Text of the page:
(A) Low-power images of ChAT immunoreacted spinal cord sections at ventral C3-C5 cervical levels from WT (upper) and SMA (lower) mice at pre- (P4, left) and late-symptomatic (P13, right) disease stages. Note that the C5 area of ChAT+ immunoreactivity was smaller in SMA than in WT mice at both P4 and P13. (B) Stereological analysis revealed that total motor neuron number was reduced at P4 (left) and significantly decreased at P13 (right) in SMA compared to WT mice (*p<0.05, t-test). (C) Western-blot analysis revealed increased ChAT expression between P4 and P13 in WT mice. Values are expressed as mean ± SEM. Scale bar: 100 µm.

https://doi.org/10.1371/journal.pone.0082654.g001

The reduction in motor neuron number at P4 could be related to early motor neuron loss but also due to impairment of motor neuron development during spinal cord ontogenesis. We therefore verified cervical motor neuron numbers in pre-natal (E19) and post-natal (P4 and P13) SMA mice and WT controls in Nissl-stained sections (Figure 2A), to avoid possible confounding bias from the age-dependent expression of ChAT. Stereological counts carried out in the whole cervical tract at E19 did not reveal differences in motor neuron number in SMA vs WT mice (Figure 2B). In keeping with data on ChAT+ motor neurons, progressive reduction of Nissl-stained motor neurons occurred during post-natal stages, becoming significant at P13, i.e., when motor neuron function was clearly impaired (P4: 6103 ± 264 motor neurons in SMA mice, 7703 ± 1774 in WT, p>0.05, t-test; P13: 5180 ± 657 motor neurons in SMA, 7798 ± 716 in WT, *p< 0.05; Figure 2B).

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Figure 2. Stereological analysis of Nissl-stained motor neurons.

(A) Representative Nissl-stained coronal sections of ventral C5 spinal cord from WT (left) and SMA (right) mice at prenatal (E19, upper), pre- (P4, middle) and late-symptomatic (P13, lower) disease stages. (B) No difference in the total cervical motor neuron number was evident at prenatal stages (E19, left), whereas a progressive reduction was evident post-natally (P4, middle), reaching statistical significance at late-symptomatic stages (P13, right: *p<0.05, t-test). Values are expressed as mean ± SEM. Scale bar: 100 µm.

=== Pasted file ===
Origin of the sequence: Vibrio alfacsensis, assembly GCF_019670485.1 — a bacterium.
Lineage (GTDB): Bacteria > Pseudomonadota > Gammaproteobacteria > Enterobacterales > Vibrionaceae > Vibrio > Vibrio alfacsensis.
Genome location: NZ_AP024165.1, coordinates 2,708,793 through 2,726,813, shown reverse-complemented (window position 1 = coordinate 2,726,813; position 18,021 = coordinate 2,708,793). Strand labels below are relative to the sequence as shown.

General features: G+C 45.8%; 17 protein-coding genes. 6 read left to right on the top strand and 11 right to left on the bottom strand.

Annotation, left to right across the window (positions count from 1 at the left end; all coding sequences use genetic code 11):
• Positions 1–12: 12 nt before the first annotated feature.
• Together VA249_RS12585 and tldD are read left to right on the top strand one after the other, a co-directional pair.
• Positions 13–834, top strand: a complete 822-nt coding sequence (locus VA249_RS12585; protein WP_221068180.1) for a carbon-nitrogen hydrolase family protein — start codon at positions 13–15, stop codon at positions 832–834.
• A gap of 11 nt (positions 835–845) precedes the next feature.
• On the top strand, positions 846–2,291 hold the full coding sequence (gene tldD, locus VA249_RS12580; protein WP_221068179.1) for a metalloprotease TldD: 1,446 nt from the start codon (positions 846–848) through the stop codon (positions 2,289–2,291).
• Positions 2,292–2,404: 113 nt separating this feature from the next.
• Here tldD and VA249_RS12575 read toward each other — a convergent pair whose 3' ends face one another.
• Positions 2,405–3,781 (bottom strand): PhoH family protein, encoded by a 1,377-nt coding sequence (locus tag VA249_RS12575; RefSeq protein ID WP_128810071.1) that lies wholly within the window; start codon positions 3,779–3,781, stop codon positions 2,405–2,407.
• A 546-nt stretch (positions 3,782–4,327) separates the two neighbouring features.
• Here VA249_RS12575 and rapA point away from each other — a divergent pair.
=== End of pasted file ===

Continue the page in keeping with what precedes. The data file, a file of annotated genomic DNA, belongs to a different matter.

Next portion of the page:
https://doi.org/10.1371/journal.pone.0082654.g002

Loss of large motor neurons in SMA

The reduced ChAT+ neuropil area at P4, i.e., at a stage when motor neuron number was not significantly reduced, prodded us to measure the size of C3-C5 ChAT+ motor neurons. Motor neurons were significantly smaller in SMA vs WT mice at P4 and P13, indicating the possibility that motor neurons underwent atrophy before dying (P4: 324 ± 4.3 µm2 in SMA and 394.7 ± 3.8 µm2 in WT, ***p < 0.001, t-test; P13: 316.4 ± 15.3 µm2 in SMA and 438 ± 11.3 µm2 in WT, ***p < 0.001; Figure 3A). The distribution of motor neuron soma size was significantly shifted to the lower area size at P4 and more clearly at P13 (***p<0.001, chi-square test, at both ages; Figure 3B and C), and the percentage of motor neurons with cross-sectional area greater than 500 µm2 was reduced both at P4 (9.7 ± 0.8% vs 20.54 ± 1.2%, **p<0.01, t-test) and P13 (8.7 ± 2% vs 37 ± 3%, ***p<0.001, t-test) in SMA vs WT mice. These data might indicate in ∆7 SMA mice either a more selective loss of larger motor neurons or a developmental failure leading to smaller motor neurons.

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Figure 3. Large motor neurons are selectively affected in SMA.

(A) Quantitative analysis at C3-C5 spinal levels revealed a significant reduction of mean motor neuron area in SMA vs WT mice at P4 (left) and P13 (right, ***p<0.001, t-test). (B, C) The analysis of the distribution of motor neuron areas (bins=100 µm2) revealed a significant shift to lower size in SMA vs WT mice at both P4 and P13 (***p<0.001, chi-square test between WT and SMA curves). Also note the reduction of motor neurons larger than 500 µm2 in SMA mice. Values are expressed as mean ± SEM.

https://doi.org/10.1371/journal.pone.0082654.g003

Selective vulnerability of motor neurons innervating proximal and axial muscles